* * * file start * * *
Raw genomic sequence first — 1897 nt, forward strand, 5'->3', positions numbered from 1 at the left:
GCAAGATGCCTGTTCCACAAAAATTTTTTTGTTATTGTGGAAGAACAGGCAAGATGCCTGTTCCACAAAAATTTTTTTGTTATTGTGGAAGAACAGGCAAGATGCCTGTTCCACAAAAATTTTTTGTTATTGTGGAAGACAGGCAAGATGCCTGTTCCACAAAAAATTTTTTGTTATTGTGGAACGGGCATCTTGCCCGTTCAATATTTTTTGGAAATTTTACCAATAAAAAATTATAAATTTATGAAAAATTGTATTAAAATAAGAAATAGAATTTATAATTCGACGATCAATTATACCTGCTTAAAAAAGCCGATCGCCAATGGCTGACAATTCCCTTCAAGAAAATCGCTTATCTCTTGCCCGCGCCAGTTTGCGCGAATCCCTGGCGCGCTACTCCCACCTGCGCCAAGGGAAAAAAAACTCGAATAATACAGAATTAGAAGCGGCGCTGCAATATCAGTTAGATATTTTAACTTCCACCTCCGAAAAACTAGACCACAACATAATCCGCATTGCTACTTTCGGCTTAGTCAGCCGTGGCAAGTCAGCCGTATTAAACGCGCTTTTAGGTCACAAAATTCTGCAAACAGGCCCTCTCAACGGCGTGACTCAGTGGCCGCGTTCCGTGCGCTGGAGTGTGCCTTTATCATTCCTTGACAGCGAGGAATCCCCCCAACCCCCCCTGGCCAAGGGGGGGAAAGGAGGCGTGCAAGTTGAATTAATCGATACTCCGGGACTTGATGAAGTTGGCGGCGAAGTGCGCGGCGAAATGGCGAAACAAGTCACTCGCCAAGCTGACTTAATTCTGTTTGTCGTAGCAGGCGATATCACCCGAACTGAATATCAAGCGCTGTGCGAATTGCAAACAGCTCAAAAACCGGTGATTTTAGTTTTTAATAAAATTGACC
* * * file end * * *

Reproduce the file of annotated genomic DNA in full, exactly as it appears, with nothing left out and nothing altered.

Raw genomic sequence first — 1897 nt, forward strand, 5'->3', positions numbered from 1 at the left:
GCAAGATGCCTGTTCCACAAAAATTTTTTTGTTATTGTGGAAGAACAGGCAAGATGCCTGTTCCACAAAAATTTTTTTGTTATTGTGGAAGAACAGGCAAGATGCCTGTTCCACAAAAATTTTTTGTTATTGTGGAAGACAGGCAAGATGCCTGTTCCACAAAAAATTTTTTGTTATTGTGGAACGGGCATCTTGCCCGTTCAATATTTTTTGGAAATTTTACCAATAAAAAATTATAAATTTATGAAAAATTGTATTAAAATAAGAAATAGAATTTATAATTCGACGATCAATTATACCTGCTTAAAAAAGCCGATCGCCAATGGCTGACAATTCCCTTCAAGAAAATCGCTTATCTCTTGCCCGCGCCAGTTTGCGCGAATCCCTGGCGCGCTACTCCCACCTGCGCCAAGGGAAAAAAAACTCGAATAATACAGAATTAGAAGCGGCGCTGCAATATCAGTTAGATATTTTAACTTCCACCTCCGAAAAACTAGACCACAACATAATCCGCATTGCTACTTTCGGCTTAGTCAGCCGTGGCAAGTCAGCCGTATTAAACGCGCTTTTAGGTCACAAAATTCTGCAAACAGGCCCTCTCAACGGCGTGACTCAGTGGCCGCGTTCCGTGCGCTGGAGTGTGCCTTTATCATTCCTTGACAGCGAGGAATCCCCCCAACCCCCCCTGGCCAAGGGGGGGAAAGGAGGCGTGCAAGTTGAATTAATCGATACTCCGGGACTTGATGAAGTTGGCGGCGAAGTGCGCGGCGAAATGGCGAAACAAGTCACTCGCCAAGCTGACTTAATTCTGTTTGTCGTAGCAGGCGATATCACCCGAACTGAATATCAAGCGCTGTGCGAATTGCAAACAGCTCAAAAACCGGTGATTTTAGTTTTTAATAAAATTGACC